Henry Warren Applin was born in India on 7 October 1861, the son of a soldier serving in the 25th Foot. Young Henry entered the Duke of York’s School, Chelsea, in November 1873, from whence he joined the 60th Royal Rifles at Winchester as a boy recruit in October 1875.
Posted to the 3rd Battalion, he was appointed a Rifleman on attaining the age of 17 and was embarked for South Africa in February 1879. Owing to his age, he was employed at the regiment’s depot in Natal and, in October 1879, he was appointed a Bandsman. He subsequently received the Medal without clasp, one of 38 such awards to the 3/60th Rifles.
Applin was next actively employed in the First Anglo-Boer War 1880-81 and was present in the actions at Ingogo River, Laing’s Nek and Majuba Hill; he was among those sent atop the hill to bury the dead.
Having been embarked for Malta in early 1882, Applin and his fellow riflemen were soon ordered to Egypt where, in July, the Battalion moved up to Ramleh from Alexandria. He and his comrades were subsequently present at Tel-el-Kebir on 13 September 1882 (Medal & clasp; Khedive’s Star). Applin, who was appointed Band Lance-Corporal in February 1884, next saw action in the Suakin operations, when he was present in the actions at El-Teb and Tamaai and added 2 clasps to his Medal.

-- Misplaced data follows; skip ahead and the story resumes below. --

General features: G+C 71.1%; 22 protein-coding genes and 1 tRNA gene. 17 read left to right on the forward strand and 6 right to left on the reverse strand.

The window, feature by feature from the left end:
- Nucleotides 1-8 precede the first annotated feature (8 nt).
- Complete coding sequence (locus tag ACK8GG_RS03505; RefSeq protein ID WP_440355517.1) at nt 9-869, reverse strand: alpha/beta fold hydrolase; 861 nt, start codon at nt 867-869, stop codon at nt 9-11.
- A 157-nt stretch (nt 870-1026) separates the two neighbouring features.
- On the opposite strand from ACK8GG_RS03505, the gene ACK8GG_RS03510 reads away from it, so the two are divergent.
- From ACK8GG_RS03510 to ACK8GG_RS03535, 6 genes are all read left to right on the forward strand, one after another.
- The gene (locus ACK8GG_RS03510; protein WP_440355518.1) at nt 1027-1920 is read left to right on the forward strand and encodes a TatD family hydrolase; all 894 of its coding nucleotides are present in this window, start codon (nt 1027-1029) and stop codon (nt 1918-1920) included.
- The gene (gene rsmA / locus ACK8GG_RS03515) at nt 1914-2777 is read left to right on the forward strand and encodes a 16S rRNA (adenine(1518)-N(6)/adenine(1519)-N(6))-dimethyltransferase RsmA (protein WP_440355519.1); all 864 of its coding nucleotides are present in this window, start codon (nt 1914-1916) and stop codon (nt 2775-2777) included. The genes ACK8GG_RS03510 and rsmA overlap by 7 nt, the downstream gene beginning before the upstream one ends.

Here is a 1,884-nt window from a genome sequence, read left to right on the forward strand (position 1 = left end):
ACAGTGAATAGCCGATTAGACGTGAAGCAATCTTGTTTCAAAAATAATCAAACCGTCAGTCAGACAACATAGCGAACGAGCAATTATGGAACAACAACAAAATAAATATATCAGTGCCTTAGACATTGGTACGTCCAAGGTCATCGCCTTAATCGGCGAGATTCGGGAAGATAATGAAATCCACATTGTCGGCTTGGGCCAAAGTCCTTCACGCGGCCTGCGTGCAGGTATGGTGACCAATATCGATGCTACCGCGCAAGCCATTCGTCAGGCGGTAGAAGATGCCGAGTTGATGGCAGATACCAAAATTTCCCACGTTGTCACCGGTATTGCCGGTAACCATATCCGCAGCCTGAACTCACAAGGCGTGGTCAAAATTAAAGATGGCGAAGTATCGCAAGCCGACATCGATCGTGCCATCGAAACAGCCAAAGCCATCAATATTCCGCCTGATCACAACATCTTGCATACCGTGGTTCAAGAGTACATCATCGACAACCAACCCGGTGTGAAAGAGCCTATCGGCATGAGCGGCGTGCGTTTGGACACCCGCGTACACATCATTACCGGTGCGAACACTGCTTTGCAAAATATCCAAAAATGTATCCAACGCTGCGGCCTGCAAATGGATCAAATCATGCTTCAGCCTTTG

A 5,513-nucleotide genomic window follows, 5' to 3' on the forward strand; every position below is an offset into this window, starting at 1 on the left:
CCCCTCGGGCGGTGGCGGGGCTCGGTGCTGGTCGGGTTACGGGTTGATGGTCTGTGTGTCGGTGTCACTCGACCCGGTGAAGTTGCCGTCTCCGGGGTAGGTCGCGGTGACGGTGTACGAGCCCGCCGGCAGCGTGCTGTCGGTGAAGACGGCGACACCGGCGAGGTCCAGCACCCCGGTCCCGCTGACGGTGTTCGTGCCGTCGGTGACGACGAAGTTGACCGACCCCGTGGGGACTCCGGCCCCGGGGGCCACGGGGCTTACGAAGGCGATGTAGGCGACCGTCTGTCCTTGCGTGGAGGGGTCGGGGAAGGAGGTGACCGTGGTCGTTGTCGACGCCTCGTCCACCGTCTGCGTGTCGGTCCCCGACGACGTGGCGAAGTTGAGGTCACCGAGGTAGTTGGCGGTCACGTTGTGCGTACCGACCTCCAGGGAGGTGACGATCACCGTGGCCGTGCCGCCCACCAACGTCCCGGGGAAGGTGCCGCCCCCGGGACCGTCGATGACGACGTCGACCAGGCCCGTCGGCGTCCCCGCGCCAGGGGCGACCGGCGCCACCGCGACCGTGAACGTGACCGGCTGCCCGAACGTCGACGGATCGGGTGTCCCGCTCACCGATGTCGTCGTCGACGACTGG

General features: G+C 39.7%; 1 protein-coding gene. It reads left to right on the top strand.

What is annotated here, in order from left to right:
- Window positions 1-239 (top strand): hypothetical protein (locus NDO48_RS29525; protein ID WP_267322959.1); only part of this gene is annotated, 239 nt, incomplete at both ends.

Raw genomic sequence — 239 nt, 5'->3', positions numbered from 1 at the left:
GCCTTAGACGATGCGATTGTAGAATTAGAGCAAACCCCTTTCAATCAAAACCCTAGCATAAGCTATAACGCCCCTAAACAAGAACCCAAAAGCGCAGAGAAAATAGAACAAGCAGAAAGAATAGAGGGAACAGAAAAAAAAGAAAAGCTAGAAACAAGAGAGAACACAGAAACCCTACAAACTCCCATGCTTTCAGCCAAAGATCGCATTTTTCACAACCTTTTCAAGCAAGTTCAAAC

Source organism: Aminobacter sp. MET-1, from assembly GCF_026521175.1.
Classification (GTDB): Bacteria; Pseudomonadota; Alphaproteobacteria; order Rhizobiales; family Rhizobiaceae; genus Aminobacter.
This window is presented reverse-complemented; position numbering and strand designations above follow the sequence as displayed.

During a subsequent tour of duty in Gibraltar, he was promoted to Band Corporal in August 1885, Sergeant Bugler in January 1888 and Colour-Sergeant in June 1891 and, having returned home, was awarded his L.S. & G.C. Medal in April 1894.
In October 1896, he transferred to the Oxfordshire Light Infantry as an instructor and thus began a remarkable association - extending some 33 years - with Eton College. First as Sergeant Instructor in the 4th (Eton College) Volunteer Battalion, Oxfordshire Light Infantry 1896-1902, secondly as Colour-Sergeant Instructor in the 2nd (Buckinghamshire) Eton College Rifle Volunteers 1902-08 and finally as R.S.M. in the Eton College Officers’ Training Corps 1908-1929.
Of this chapter in his life, his obituary notice in the King’s Royal Rifle Corps Chronicle of 1943 stated:
‘It was during these happy years ‘that ‘Apples’, as he was called, made such a host of friends. The boys adored him. Among many thousands who he trained at Eton were the Duke of Gloucestershire, Prince Arthur of Connaught, King Leopold of Belgium and the King of Siam ... His long row of medals was a rarity in those days, but ‘Apples’ will be chiefly remembered for his unfailing good humour and his red and cheerful face which always made him look so much younger than he was.’
He was awarded the RVM in silver, which distinction he received from the King at Windsor Castle on 3 May 1918, and the MSM in AO 142 of 1935.[You must be registered and logged in to see this image.]